Arab Revolt in Palestine
The 1936–1939 Arab revolt in Palestine was an uprising in protest against mass Jewish Immigration, which lasted from 1936 to 1939, by Arabs in the British Mandate of Palestine.
It should not be confused with the Arab Revolt of 1916–18. The revolt was unsuccessful but its outcomes had influence on the 1948 Palestine war.
An early manifestation of the National revolt was the Palestinian general strike which lasted from April to October 1936.
The dissent was influenced by the Qassamite rebellion following the killing of Sheikh Izz ad-Din al-Qassam in 1935 as well as the declaration by Hajj Mohammad Amin al-Husayni of 16 May 1930 as 'Palestine Day' and calling for a General Strike on this day, following the 1929 Buraq (Western Wall) Uprising. This led to the formation on 25 April 1936 of the Arab Higher Committee or HAC.
About one month after the general strike started, the leadership group declared a general non-payment of taxes in explicit opposition to Jewish immigration. In the countryside, armed insurrection started sporadically, becoming more organized with time. One particular target of the rebels was the spur line to Haifa of the Trans Arabian Pipeline (TAP) constructed only a few years earlier, this ran from Kirkuk to Sidon. This was repeatedly bombed at various points along its length. Other attacks were on railways (including trains), Jewish settlements, secluded Jewish neighborhoods in the mixed cities, and Jews, both individually and in groups.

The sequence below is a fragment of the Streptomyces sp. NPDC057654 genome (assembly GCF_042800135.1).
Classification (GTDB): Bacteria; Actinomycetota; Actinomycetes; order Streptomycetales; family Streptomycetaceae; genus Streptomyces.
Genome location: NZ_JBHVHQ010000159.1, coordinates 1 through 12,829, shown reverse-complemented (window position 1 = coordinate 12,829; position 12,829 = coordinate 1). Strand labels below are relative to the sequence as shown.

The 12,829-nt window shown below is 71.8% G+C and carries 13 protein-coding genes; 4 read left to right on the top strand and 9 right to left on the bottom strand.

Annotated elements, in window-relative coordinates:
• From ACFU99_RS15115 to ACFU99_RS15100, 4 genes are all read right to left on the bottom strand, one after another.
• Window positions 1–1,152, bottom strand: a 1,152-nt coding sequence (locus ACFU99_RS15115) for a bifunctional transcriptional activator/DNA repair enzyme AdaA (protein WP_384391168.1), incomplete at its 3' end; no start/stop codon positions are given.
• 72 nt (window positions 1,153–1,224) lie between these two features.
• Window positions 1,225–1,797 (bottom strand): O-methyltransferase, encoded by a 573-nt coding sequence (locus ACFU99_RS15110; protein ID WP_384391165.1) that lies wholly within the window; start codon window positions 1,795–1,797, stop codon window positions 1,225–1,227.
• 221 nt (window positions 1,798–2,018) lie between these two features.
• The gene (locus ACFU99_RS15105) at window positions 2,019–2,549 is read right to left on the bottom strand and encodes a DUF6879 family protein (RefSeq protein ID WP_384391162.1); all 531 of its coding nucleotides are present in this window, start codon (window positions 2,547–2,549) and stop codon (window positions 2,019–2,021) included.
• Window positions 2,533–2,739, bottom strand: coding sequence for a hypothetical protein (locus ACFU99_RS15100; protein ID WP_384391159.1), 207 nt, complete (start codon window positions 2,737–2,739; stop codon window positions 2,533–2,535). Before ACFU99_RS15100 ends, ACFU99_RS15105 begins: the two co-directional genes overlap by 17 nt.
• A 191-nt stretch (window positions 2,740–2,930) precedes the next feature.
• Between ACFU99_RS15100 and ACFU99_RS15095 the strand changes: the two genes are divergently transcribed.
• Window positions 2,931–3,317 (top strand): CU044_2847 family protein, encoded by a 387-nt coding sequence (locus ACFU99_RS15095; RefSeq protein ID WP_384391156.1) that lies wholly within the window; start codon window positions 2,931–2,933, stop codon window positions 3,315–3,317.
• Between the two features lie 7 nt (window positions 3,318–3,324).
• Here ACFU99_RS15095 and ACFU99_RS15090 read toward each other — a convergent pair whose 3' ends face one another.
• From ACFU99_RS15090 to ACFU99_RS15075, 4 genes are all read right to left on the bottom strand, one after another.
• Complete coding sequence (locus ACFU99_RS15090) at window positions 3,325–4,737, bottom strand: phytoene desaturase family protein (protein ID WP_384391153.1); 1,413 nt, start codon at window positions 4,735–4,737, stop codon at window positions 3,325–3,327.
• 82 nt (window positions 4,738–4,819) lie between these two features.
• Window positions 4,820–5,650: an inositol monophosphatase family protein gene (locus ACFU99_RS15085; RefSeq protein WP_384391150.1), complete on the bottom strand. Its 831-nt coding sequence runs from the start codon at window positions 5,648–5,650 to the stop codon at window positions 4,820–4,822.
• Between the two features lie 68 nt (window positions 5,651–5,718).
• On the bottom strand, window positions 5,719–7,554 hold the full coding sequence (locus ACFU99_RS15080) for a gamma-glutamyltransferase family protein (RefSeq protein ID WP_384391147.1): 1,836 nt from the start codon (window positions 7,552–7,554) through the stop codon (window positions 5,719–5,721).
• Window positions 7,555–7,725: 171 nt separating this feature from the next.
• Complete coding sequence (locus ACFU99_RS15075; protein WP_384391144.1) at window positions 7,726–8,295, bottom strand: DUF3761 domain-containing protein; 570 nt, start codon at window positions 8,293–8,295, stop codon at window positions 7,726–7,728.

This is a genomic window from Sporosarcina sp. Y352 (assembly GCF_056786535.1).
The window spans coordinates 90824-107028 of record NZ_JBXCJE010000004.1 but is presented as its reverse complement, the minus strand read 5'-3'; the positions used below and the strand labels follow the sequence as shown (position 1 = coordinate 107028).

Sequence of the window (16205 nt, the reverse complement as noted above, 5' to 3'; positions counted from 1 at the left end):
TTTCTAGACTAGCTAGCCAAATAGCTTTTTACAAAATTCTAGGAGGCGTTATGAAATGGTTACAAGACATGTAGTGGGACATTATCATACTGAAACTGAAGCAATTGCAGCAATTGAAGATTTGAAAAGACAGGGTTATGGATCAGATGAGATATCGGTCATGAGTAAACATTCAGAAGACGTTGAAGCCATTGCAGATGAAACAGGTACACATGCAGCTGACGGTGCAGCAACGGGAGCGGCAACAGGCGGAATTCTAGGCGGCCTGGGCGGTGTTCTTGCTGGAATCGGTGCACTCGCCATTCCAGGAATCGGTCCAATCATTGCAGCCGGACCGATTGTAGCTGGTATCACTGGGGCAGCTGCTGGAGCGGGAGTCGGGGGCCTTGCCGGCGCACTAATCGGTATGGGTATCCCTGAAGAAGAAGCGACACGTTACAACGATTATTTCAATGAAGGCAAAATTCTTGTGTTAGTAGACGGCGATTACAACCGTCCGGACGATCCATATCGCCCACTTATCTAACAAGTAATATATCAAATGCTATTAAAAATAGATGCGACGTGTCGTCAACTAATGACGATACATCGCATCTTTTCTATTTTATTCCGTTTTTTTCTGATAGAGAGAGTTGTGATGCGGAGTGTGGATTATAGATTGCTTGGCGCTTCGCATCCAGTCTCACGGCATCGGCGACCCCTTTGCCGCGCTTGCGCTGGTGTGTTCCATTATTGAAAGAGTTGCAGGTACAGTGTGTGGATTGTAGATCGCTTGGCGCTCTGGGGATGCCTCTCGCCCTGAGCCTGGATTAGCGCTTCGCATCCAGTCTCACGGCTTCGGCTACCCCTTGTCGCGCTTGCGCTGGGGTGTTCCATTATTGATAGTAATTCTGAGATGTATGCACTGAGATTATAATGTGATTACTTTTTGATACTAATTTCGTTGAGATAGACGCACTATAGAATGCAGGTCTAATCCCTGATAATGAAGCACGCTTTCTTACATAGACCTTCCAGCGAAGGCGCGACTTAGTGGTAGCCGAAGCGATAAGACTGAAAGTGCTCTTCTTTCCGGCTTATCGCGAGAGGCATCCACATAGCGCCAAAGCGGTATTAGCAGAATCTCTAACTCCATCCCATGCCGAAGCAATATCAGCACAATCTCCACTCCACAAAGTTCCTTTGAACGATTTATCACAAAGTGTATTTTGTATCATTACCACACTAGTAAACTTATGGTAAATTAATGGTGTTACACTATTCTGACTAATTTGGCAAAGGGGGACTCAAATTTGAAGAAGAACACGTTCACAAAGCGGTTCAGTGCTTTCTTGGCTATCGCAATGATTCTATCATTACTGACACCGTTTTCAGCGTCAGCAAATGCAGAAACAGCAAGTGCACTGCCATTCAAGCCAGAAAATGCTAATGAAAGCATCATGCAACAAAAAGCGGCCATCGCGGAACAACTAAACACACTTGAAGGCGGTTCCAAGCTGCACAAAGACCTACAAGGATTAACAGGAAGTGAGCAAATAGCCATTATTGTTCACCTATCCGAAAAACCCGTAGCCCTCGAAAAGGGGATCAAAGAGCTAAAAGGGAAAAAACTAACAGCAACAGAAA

The strike was called off in October 1936 and the violence abated for about a year while the Peel Commission deliberated and eventually recommended partition of Palestine. With the rejection of this proposal, the revolt resumed during the autumn of 1937, marked by the assassination of Commissioner Andrews in Nazareth. Violence continued throughout 1938 and eventually petered out in 1939. The decision of the French to crack down on Arab leaders in Damascus may have been a significant factor in stopping the conflict.